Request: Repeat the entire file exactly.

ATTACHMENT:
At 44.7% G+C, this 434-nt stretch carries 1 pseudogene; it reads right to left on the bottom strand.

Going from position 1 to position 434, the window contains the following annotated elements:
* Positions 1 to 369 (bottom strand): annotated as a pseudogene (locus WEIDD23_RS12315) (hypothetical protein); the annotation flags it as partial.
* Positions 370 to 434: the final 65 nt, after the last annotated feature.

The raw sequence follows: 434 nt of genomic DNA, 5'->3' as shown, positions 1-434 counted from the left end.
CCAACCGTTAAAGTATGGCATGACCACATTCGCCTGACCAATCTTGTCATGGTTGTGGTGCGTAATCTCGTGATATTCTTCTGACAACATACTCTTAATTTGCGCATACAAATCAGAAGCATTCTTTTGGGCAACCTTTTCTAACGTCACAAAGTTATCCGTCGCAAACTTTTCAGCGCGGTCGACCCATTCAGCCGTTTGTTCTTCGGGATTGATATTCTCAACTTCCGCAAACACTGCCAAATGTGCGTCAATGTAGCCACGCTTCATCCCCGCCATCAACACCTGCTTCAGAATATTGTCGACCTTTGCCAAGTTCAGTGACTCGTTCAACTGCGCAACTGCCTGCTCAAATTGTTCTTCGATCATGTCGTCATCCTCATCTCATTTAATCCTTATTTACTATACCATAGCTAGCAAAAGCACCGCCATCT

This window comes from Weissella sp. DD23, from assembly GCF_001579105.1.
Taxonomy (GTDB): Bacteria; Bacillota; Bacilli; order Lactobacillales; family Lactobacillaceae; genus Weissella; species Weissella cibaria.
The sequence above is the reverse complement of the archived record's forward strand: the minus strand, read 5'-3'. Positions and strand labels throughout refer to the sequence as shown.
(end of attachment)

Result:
At 44.7% G+C, this 434-nt stretch carries 1 pseudogene; it reads right to left on the bottom strand.

Going from position 1 to position 434, the window contains the following annotated elements:
* Positions 1 to 369 (bottom strand): annotated as a pseudogene (locus WEIDD23_RS12315) (hypothetical protein); the annotation flags it as partial.
* Positions 370 to 434: the final 65 nt, after the last annotated feature.

The raw sequence follows: 434 nt of genomic DNA, 5'->3' as shown, positions 1-434 counted from the left end.
CCAACCGTTAAAGTATGGCATGACCACATTCGCCTGACCAATCTTGTCATGGTTGTGGTGCGTAATCTCGTGATATTCTTCTGACAACATACTCTTAATTTGCGCATACAAATCAGAAGCATTCTTTTGGGCAACCTTTTCTAACGTCACAAAGTTATCCGTCGCAAACTTTTCAGCGCGGTCGACCCATTCAGCCGTTTGTTCTTCGGGATTGATATTCTCAACTTCCGCAAACACTGCCAAATGTGCGTCAATGTAGCCACGCTTCATCCCCGCCATCAACACCTGCTTCAGAATATTGTCGACCTTTGCCAAGTTCAGTGACTCGTTCAACTGCGCAACTGCCTGCTCAAATTGTTCTTCGATCATGTCGTCATCCTCATCTCATTTAATCCTTATTTACTATACCATAGCTAGCAAAAGCACCGCCATCT

This window comes from Weissella sp. DD23, from assembly GCF_001579105.1.
Taxonomy (GTDB): Bacteria; Bacillota; Bacilli; order Lactobacillales; family Lactobacillaceae; genus Weissella; species Weissella cibaria.
The sequence above is the reverse complement of the archived record's forward strand: the minus strand, read 5'-3'. Positions and strand labels throughout refer to the sequence as shown.